We also found increased level of HbA1c with increasing levels of TNF-α. Similar results have been shown by He et al., who showed that higher levels of TNF-α was significantly associated with higher levels of HbA1c in type 2 diabetic patients [25].

Our study showed a significant correlation of TNF-α level with nerve conduction velocities. 42(80.7%) patients had higher levels (>50pg/ml) of TNF-α, Out of which, 42.8% patients had ≥7 nerves involvement while 23.8% patients had involvement of 6 peripheral nerves. El Sheikh et al and Li et al also showed significant correlation of TNF- α with nerve conduction velocity [23,26].

CONCLUSION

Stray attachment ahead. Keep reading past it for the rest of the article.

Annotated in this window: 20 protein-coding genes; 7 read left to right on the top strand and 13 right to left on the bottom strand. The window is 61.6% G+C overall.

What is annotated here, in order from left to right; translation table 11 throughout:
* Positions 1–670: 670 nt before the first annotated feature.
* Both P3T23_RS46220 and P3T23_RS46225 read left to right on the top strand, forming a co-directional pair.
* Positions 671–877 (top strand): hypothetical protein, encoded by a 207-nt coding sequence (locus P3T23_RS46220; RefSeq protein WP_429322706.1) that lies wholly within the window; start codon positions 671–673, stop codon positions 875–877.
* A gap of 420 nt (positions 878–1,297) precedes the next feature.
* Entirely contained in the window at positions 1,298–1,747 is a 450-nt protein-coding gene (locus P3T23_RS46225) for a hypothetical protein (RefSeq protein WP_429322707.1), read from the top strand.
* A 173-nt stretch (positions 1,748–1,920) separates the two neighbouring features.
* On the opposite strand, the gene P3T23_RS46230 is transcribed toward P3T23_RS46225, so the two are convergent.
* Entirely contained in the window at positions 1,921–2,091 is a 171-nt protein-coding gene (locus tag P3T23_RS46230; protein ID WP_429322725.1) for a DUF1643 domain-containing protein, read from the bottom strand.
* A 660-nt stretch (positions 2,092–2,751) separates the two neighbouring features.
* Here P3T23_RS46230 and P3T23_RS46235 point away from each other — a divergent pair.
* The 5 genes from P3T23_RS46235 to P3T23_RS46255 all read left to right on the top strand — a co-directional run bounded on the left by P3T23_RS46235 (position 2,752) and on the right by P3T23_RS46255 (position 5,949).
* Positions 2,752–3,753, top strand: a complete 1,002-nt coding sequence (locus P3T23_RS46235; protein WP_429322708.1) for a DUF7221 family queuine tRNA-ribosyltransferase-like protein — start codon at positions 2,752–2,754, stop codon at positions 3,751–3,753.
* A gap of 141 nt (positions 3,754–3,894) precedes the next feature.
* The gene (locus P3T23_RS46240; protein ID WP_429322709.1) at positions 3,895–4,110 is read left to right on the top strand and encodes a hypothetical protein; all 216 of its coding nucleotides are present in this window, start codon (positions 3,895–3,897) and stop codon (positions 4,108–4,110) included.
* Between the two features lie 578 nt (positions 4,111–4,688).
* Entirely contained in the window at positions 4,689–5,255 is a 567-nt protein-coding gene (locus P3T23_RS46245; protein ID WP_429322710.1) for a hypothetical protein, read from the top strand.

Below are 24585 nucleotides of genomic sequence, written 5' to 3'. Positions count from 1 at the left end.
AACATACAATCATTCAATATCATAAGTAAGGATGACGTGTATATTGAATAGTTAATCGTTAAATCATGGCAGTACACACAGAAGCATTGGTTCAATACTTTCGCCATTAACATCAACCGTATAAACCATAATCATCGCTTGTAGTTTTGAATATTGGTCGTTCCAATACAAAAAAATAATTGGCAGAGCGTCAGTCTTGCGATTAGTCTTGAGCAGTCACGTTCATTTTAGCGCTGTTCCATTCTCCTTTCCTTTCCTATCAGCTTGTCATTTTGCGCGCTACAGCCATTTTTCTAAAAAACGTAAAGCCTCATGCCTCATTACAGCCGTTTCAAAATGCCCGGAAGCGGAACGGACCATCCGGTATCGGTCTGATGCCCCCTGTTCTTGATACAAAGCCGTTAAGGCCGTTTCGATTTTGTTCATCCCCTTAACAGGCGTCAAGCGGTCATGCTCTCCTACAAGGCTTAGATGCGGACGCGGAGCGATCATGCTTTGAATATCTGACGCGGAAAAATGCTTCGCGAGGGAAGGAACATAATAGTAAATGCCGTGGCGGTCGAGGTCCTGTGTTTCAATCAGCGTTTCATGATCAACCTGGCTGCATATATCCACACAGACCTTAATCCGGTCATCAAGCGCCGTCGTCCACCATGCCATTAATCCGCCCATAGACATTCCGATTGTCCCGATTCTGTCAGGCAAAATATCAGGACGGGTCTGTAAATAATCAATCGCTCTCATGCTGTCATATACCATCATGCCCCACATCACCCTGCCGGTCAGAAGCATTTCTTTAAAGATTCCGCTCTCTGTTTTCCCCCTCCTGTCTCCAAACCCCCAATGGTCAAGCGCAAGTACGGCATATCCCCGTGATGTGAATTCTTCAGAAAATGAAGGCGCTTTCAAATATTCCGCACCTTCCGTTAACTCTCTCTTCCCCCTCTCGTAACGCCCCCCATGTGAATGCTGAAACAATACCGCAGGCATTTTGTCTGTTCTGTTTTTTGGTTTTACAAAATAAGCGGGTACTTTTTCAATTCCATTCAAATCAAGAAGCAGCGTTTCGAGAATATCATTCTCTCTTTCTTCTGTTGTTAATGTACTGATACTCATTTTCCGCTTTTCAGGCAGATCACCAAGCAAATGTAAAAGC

The major problem with the development of peripheral neuropathy are very subtle changes noticed as a person gets older, which he or she tends to ignore, thinking it just to be a part of aging process which further results in reduced quality of life. As the detection of the various dormant signs of diabetic neuropathy at the earliest could minimize the damaging effects and improve the quality of life; it is recommended that nerve conduction velocity test should be performed on all diabetic patients routinely. TNF-α might be independently associated with peripheral neuropathy in type 2 diabetes mellitus, so investigative parameters like NCV and TNF- α could be used as an independent marker to assess the severity of diabetic neuropathy.